The Discovery of Piranesi's Final Project
Stephen Lauf

26 October 1778   Monday
"Well nothing. I just asked him what he was doing."
"He said he was solving a mystery."
"What mystery?"
"He said it was a real who-didn't-do-it."
Laura had to laugh, but still...

26 October 1790

26 October 1812   Monday

Morning foggy with a falling mist. ... My wife and I went to Monthly Meeting and took Sister Longstreth, during the meeting a smart shown from SSW, it held up and we got home dry. ... I have been preparing for several past days preparing for sundry businesses in town, intending to have gone this afternoon had the weather been clear.

26 October 2000
Baroque beginnings?
A. asks:
To repeat a previous question: who designed the Baroque? OR How did the Baroque arise (emerge)? Any takers?
S. offers:
I think Michelangelo's architecture (which was more or less a product of his late life) manifested tremendous 'new' inspiration for 16th -17th century architecture. The details of the Porta Pia and the wholly integrated articulation of the Sforza Chapel offer architectures completely unprecedented until that time, which in turn inspired new architectures. Likewise, the 'undulating' wall of St. Peter's no doubt became the new paradigm, especially considering that St. Peter's then (as now?) represented the ultimate place of worship. In simple terms, it is best to learn from the best.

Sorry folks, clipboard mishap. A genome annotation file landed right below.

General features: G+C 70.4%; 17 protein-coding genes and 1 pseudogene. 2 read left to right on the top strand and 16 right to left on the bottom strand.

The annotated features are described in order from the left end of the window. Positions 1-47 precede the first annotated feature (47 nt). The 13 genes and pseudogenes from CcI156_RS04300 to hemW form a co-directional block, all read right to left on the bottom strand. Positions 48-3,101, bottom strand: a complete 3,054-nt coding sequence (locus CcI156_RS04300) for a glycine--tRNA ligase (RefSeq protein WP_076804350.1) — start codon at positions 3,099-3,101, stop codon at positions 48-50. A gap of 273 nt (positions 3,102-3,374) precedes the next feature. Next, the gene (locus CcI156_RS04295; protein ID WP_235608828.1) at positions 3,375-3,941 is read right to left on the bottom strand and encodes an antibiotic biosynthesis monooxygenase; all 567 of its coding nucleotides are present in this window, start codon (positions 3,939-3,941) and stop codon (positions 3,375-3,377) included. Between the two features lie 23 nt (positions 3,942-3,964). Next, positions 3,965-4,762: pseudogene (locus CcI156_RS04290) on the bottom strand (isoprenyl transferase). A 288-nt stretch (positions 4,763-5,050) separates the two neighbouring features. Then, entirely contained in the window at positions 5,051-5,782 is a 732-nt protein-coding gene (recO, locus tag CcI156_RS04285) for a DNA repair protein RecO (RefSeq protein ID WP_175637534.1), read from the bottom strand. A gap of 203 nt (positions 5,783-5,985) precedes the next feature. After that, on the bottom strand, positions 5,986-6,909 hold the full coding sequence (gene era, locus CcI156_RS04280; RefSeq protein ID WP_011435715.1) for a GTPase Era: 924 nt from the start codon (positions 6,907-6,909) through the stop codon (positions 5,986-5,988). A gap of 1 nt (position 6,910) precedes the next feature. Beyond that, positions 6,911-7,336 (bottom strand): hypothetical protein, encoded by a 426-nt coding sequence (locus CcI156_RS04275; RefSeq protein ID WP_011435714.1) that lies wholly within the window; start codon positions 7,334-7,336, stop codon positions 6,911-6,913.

To this day, I am intrigued by Michelangelo's fortification designs for Florence (some executed and otherwise recorded as plan drawings). They exhibit many proto-Baroque flourishes, and it is interesting to note the military connection.
"This places Michelangelo's fortification projects among the incunabula of modern military architecture, just at the most fluid and inventive moment in its history, at a time when experience had established no proven formula of design. Unlike the situation in other arts, the lessons of antiquity and of preceding generations were of little account; this is one of those rare events in the history of architecture when technological advances altered the basic precepts of design."
James Ackerman, The Architecture of Michelangelo (Penguin, 1970), p. 127.
I see architecture as the product of human imagination(s), and that is why I spend my time trying to figure out where human imagination comes from.

26 October 2002
Re: Monkeys and designers
You raise an interesting point. I've never heard of the 100th monkey notion, but I have from time to time wondered about the fact "that designers, that have never seen the work of another, and living across geographic bounds, can create similar art." In the mid-1980s I thought (to myself) that wavelengths, somehow literally and/or figuratively, had to do with an otherwise serendipitous creative/cognitive commonality. The wavelengths (if I try to expand this 'theory') emanate from individuals and these same wavelengths are picked up by other individuals, and in either case heightened sensitivity is involved. Like the 100th monkey notion, as more individuals incorporate a wavelength that is out there, the stronger the wavelength 'signal' becomes. Admittedly, this idea is easily flawed, and I only mention it now as something I used to think (about).